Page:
It’s too early to make a hard-and-fast call, but U.S. hay producers may be in for yet another growing season of wild weather swings, predicts Elwynn Taylor, climatologist with Iowa State University Extension.
Water temperatures in the Pacific Ocean, near the equator and along the west coast of South America, have cooled in recent months. That indicates that a La Niña weather pattern could dominate continental U.S. weather this summer.
“There are no guarantees, but for right now it looks like we are drifting toward a La Niña,” says Taylor. “We should have a better idea of which way things are heading by the end of this month.”
La Niñas tend to produce volatile weather. Severe springtime flooding along the Missouri River and the Texas drought in 2011, the 2012 eastern Cornbelt drought and the current western U.S. drought were related to a series of strong La Niña years. Prior to that, El Niño, the counterweight to La Niña, dominated between 2004 and 2009. El Niño events are generally linked to more stable weather.
For Midwestern hay growers, the impact of a La Niña is usually negative overall. “One cutting might be great, but the next two could be failures or vice-versa,” Taylor says.
La Niñas generally put high pressure and low pressure in the opposite order of what’s expected. “So in the Cornbelt, where June and July are traditionally the wettest months, you could end up going into a drought,” Taylor notes.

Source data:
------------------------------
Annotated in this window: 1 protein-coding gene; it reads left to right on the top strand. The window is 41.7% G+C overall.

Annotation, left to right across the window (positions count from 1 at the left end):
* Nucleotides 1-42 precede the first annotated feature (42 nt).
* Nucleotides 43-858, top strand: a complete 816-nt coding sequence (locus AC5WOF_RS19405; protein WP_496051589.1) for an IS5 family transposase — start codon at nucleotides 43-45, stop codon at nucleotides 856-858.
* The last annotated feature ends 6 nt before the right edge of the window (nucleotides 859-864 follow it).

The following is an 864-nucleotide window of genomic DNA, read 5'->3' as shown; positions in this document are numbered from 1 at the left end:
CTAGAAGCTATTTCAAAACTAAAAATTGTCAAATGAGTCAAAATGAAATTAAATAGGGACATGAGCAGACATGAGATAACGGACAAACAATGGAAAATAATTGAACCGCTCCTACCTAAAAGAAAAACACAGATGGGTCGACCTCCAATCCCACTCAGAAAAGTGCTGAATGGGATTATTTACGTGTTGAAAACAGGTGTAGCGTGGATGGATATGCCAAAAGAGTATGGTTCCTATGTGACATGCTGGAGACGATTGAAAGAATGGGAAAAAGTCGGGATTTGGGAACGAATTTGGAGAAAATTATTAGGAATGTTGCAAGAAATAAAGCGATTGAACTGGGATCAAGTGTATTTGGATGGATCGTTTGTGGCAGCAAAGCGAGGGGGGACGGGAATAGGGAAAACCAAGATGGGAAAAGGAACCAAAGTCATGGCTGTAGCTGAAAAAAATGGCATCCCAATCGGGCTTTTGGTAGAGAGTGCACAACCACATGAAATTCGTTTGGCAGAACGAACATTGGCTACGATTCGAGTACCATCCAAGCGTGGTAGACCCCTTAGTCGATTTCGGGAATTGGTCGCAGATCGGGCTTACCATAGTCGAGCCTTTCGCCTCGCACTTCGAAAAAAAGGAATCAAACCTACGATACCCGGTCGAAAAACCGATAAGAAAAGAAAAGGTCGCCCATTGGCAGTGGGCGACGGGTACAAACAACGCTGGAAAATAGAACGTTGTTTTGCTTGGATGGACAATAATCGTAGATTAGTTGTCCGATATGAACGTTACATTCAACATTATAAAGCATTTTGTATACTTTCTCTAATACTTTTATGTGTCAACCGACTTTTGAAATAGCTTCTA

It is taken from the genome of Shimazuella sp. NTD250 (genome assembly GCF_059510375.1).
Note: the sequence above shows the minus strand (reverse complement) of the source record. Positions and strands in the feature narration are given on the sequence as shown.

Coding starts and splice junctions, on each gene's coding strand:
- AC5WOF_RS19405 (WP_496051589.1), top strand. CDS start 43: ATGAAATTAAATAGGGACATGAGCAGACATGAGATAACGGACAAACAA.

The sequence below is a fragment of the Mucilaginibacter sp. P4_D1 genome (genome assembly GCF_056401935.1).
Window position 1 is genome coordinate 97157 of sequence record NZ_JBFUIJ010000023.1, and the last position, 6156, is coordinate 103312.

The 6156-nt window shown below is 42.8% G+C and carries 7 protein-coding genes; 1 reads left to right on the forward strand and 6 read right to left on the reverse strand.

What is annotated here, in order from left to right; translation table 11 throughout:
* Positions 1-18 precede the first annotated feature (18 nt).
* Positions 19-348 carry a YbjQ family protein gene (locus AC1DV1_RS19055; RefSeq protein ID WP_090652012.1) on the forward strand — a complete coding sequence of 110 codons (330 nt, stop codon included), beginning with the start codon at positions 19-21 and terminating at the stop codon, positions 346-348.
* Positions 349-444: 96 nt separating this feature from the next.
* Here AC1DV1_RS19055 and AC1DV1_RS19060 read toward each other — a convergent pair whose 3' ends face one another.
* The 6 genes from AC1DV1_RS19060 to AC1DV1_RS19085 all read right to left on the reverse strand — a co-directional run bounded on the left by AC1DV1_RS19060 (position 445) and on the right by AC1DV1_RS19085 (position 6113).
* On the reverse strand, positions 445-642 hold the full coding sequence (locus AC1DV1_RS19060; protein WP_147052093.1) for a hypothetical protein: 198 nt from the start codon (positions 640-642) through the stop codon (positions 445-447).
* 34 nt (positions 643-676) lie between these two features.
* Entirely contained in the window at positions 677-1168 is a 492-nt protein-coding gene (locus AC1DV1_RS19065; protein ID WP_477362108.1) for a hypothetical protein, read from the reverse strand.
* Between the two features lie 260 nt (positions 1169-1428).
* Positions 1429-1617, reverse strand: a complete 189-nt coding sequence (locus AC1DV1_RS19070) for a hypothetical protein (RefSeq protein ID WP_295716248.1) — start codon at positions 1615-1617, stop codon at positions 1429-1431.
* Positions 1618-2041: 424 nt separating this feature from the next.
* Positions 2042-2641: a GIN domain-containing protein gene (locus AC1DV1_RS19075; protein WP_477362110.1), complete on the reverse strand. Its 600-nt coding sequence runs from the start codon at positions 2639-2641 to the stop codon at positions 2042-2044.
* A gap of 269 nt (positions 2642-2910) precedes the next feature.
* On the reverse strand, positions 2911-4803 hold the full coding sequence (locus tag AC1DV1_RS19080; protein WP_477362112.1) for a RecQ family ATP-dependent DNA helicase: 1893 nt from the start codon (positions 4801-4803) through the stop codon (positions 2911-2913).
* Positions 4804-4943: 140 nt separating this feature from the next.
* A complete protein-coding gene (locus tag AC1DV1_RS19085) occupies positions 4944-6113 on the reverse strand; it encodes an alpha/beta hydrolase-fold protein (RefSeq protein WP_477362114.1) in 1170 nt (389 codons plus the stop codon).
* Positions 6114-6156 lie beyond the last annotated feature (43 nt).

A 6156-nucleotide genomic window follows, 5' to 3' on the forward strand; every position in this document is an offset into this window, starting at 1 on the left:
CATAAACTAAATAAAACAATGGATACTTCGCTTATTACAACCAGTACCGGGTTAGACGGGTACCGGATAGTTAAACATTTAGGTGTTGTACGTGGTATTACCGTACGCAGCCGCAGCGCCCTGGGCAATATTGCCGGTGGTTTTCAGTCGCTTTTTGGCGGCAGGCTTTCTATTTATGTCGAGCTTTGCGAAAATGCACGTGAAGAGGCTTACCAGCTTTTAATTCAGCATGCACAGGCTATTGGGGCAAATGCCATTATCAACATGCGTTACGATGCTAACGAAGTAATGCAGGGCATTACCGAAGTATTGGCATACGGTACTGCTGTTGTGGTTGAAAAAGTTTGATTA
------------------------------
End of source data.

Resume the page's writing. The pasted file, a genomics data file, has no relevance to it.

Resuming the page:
In parts of the Far West, where high pressure usually dominates during the growing season, a La Niña would likely bring more frequent summer rains. “So there’s more of a chance your irrigated alfalfa crop would get rained on before it’s baled.”
Many forecasters believe that an El Niño could take hold in August or September, Taylor notes. “In the Midwest, it would come too late to help out row crops for this year. But it would be a good thing for late-season forage crops and alfalfa. It would be cooler, and there would be ample moisture.”
A strong El Niño would also likely bring additional late-fall and winter precipitation to California, other Western states and Southern states currently battling drought. It could also lead to a milder winter in the northern U.S. and fewer hurricanes in the Atlantic region.